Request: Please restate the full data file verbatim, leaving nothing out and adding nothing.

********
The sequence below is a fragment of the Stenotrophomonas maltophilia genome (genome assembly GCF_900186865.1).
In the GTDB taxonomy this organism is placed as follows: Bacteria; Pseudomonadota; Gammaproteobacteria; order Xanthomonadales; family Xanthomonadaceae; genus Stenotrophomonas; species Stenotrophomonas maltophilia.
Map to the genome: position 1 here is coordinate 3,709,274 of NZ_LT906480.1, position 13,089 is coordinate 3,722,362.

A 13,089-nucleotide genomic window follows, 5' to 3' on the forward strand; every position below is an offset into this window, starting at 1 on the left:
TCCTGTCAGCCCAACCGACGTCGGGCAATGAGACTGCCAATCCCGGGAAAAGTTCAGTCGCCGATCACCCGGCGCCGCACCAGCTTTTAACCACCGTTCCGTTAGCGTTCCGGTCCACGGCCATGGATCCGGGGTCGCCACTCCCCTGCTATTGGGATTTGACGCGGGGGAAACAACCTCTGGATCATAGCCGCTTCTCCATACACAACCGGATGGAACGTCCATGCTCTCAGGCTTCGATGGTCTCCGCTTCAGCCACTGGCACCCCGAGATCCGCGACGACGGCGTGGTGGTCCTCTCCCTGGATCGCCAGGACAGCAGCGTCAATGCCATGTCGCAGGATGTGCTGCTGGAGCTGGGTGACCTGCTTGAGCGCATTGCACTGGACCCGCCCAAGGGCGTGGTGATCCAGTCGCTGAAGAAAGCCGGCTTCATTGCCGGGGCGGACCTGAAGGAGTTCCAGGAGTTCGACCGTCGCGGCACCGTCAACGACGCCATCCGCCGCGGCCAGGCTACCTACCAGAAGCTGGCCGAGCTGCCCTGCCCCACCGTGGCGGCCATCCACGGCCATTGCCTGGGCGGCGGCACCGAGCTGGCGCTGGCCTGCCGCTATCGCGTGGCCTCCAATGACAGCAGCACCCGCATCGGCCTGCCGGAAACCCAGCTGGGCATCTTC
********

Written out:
The sequence below is a fragment of the Stenotrophomonas maltophilia genome (genome assembly GCF_900186865.1).
In the GTDB taxonomy this organism is placed as follows: Bacteria; Pseudomonadota; Gammaproteobacteria; order Xanthomonadales; family Xanthomonadaceae; genus Stenotrophomonas; species Stenotrophomonas maltophilia.
Map to the genome: position 1 here is coordinate 3,709,274 of NZ_LT906480.1, position 13,089 is coordinate 3,722,362.

A 13,089-nucleotide genomic window follows, 5' to 3' on the forward strand; every position below is an offset into this window, starting at 1 on the left:
TCCTGTCAGCCCAACCGACGTCGGGCAATGAGACTGCCAATCCCGGGAAAAGTTCAGTCGCCGATCACCCGGCGCCGCACCAGCTTTTAACCACCGTTCCGTTAGCGTTCCGGTCCACGGCCATGGATCCGGGGTCGCCACTCCCCTGCTATTGGGATTTGACGCGGGGGAAACAACCTCTGGATCATAGCCGCTTCTCCATACACAACCGGATGGAACGTCCATGCTCTCAGGCTTCGATGGTCTCCGCTTCAGCCACTGGCACCCCGAGATCCGCGACGACGGCGTGGTGGTCCTCTCCCTGGATCGCCAGGACAGCAGCGTCAATGCCATGTCGCAGGATGTGCTGCTGGAGCTGGGTGACCTGCTTGAGCGCATTGCACTGGACCCGCCCAAGGGCGTGGTGATCCAGTCGCTGAAGAAAGCCGGCTTCATTGCCGGGGCGGACCTGAAGGAGTTCCAGGAGTTCGACCGTCGCGGCACCGTCAACGACGCCATCCGCCGCGGCCAGGCTACCTACCAGAAGCTGGCCGAGCTGCCCTGCCCCACCGTGGCGGCCATCCACGGCCATTGCCTGGGCGGCGGCACCGAGCTGGCGCTGGCCTGCCGCTATCGCGTGGCCTCCAATGACAGCAGCACCCGCATCGGCCTGCCGGAAACCCAGCTGGGCATCTTC